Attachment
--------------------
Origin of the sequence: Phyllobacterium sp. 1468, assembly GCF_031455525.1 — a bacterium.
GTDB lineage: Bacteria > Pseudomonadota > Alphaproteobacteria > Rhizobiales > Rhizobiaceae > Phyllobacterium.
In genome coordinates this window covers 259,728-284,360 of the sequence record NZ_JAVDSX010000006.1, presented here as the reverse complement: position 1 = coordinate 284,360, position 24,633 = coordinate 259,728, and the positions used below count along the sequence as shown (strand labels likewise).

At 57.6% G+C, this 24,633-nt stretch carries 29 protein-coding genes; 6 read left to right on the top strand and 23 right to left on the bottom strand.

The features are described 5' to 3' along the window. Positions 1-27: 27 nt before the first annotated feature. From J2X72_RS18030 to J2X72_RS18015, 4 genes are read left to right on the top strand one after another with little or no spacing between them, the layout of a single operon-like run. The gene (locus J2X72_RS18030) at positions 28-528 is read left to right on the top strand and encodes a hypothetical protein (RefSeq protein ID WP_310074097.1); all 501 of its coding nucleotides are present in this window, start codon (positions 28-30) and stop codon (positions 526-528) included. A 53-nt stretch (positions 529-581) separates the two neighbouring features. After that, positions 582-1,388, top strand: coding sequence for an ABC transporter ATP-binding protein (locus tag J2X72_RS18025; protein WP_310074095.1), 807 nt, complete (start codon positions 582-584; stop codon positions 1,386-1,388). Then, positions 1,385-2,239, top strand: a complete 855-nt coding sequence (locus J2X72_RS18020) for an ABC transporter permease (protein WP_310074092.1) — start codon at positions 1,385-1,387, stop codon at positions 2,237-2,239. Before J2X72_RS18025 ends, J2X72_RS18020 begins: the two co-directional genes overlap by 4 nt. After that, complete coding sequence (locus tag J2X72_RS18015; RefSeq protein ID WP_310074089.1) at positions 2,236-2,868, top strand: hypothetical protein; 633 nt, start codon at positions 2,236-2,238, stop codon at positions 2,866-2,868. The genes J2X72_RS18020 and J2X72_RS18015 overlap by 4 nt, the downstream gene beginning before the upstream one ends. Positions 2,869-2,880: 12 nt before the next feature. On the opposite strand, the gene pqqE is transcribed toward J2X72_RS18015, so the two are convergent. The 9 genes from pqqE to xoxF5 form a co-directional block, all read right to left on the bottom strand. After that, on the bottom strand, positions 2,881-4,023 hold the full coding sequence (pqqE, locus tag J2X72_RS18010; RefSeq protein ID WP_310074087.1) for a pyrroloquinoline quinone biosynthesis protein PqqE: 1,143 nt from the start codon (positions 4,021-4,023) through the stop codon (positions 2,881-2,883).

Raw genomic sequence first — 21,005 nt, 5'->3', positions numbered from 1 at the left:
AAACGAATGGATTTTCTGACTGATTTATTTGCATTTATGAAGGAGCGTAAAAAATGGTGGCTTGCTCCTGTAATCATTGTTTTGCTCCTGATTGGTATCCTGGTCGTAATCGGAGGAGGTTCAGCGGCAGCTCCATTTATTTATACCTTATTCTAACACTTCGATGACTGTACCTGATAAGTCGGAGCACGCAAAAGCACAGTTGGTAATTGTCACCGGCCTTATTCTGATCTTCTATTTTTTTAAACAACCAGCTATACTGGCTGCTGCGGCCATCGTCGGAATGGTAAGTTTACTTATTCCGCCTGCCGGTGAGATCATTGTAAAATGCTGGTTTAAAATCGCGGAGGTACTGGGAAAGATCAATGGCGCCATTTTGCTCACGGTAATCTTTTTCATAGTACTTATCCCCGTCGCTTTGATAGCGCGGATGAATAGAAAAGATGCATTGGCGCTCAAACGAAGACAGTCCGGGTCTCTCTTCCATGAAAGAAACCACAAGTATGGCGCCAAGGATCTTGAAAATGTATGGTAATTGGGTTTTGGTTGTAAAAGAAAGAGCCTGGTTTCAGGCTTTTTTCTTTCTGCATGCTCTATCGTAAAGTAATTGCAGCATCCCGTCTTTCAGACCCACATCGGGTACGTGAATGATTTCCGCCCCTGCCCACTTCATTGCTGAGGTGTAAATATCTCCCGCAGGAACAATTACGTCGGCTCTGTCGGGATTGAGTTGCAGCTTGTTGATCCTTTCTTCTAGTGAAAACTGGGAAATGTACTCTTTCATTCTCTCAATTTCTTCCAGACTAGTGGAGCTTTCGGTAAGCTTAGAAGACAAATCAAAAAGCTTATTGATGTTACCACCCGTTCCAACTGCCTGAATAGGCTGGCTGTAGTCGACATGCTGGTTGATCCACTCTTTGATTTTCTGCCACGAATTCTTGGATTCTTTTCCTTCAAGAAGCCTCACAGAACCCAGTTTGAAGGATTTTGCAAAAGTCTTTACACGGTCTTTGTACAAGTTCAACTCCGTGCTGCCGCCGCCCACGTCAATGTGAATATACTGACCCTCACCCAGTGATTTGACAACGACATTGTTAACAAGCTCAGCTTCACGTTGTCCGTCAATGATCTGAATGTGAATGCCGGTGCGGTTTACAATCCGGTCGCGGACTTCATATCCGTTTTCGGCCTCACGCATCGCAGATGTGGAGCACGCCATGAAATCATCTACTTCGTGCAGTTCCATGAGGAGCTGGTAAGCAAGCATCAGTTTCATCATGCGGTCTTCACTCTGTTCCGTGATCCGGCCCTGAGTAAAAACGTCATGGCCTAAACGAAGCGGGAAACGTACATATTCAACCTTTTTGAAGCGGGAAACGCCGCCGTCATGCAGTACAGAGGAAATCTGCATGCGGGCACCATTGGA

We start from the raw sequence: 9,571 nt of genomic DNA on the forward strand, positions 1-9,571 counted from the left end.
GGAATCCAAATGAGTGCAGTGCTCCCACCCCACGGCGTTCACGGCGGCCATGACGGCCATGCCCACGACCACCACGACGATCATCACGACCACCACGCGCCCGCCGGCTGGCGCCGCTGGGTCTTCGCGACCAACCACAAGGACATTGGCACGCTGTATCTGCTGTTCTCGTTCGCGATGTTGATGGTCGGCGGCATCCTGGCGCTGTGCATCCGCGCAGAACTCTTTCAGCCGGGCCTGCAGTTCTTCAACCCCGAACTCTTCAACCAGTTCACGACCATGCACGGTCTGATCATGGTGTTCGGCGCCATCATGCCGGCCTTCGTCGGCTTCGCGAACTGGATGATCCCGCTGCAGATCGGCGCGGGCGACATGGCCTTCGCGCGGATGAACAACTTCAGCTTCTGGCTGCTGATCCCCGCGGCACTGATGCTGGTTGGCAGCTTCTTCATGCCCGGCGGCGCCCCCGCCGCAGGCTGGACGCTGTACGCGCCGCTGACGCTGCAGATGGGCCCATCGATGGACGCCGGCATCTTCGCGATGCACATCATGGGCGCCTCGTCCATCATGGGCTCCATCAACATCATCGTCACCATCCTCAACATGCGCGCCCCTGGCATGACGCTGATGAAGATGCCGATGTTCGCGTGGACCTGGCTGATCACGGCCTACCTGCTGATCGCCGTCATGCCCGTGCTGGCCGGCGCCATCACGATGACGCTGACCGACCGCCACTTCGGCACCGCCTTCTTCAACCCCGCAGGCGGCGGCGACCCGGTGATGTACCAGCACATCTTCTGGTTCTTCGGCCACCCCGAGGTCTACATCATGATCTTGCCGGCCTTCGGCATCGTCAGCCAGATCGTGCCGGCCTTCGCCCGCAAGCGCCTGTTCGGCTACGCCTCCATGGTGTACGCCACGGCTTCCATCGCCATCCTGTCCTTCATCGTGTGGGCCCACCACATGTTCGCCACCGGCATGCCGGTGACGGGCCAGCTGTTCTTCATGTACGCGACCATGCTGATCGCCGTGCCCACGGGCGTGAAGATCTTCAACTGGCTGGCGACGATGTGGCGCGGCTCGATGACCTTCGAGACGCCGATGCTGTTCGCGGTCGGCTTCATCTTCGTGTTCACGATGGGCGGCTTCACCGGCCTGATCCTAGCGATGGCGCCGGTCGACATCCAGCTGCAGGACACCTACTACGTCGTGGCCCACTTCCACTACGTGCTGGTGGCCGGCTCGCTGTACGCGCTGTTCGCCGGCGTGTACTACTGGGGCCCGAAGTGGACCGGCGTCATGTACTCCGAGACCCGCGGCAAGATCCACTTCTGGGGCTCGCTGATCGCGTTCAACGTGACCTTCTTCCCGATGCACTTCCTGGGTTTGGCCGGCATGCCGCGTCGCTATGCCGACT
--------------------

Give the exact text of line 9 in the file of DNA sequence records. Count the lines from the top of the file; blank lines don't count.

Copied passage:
GGAATCCAAATGAGTGCAGTGCTCCCACCCCACGGCGTTCACGGCGGCCATGACGGCCATGCCCACGACCACCACGACGATCATCACGACCACCACGCGCCCGCCGGCTGGCGCCGCTGGGTCTTCGCGACCAACCACAAGGACATTGGCACGCTGTATCTGCTGTTCTCGTTCGCGATGTTGATGGTCGGCGGCATCCTGGCGCTGTGCATCCGCGCAGAACTCTTTCAGCCGGGCCTGCAGTTCTTCAACCCCGAACTCTTCAACCAGTTCACGACCATGCACGGTCTGATCATGGTGTTCGGCGCCATCATGCCGGCCTTCGTCGGCTTCGCGAACTGGATGATCCCGCTGCAGATCGGCGCGGGCGACATGGCCTTCGCGCGGATGAACAACTTCAGCTTCTGGCTGCTGATCCCCGCGGCACTGATGCTGGTTGGCAGCTTCTTCATGCCCGGCGGCGCCCCCGCCGCAGGCTGGACGCTGTACGCGCCGCTGACGCTGCAGATGGGCCCATCGATGGACGCCGGCATCTTCGCGATGCACATCATGGGCGCCTCGTCCATCATGGGCTCCATCAACATCATCGTCACCATCCTCAACATGCGCGCCCCTGGCATGACGCTGATGAAGATGCCGATGTTCGCGTGGACCTGGCTGATCACGGCCTACCTGCTGATCGCCGTCATGCCCGTGCTGGCCGGCGCCATCACGATGACGCTGACCGACCGCCACTTCGGCACCGCCTTCTTCAACCCCGCAGGCGGCGGCGACCCGGTGATGTACCAGCACATCTTCTGGTTCTTCGGCCACCCCGAGGTCTACATCATGATCTTGCCGGCCTTCGGCATCGTCAGCCAGATCGTGCCGGCCTTCGCCCGCAAGCGCCTGTTCGGCTACGCCTCCATGGTGTACGCCACGGCTTCCATCGCCATCCTGTCCTTCATCGTGTGGGCCCACCACATGTTCGCCACCGGCATGCCGGTGACGGGCCAGCTGTTCTTCATGTACGCGACCATGCTGATCGCCGTGCCCACGGGCGTGAAGATCTTCAACTGGCTGGCGACGATGTGGCGCGGCTCGATGACCTTCGAGACGCCGATGCTGTTCGCGGTCGGCTTCATCTTCGTGTTCACGATGGGCGGCTTCACCGGCCTGATCCTAGCGATGGCGCCGGTCGACATCCAGCTGCAGGACACCTACTACGTCGTGGCCCACTTCCACTACGTGCTGGTGGCCGGCTCGCTGTACGCGCTGTTCGCCGGCGTGTACTACTGGGGCCCGAAGTGGACCGGCGTCATGTACTCCGAGACCCGCGGCAAGATCCACTTCTGGGGCTCGCTGATCGCGTTCAACGTGACCTTCTTCCCGATGCACTTCCTGGGTTTGGCCGGCATGCCGCGTCGCTATGCCGACT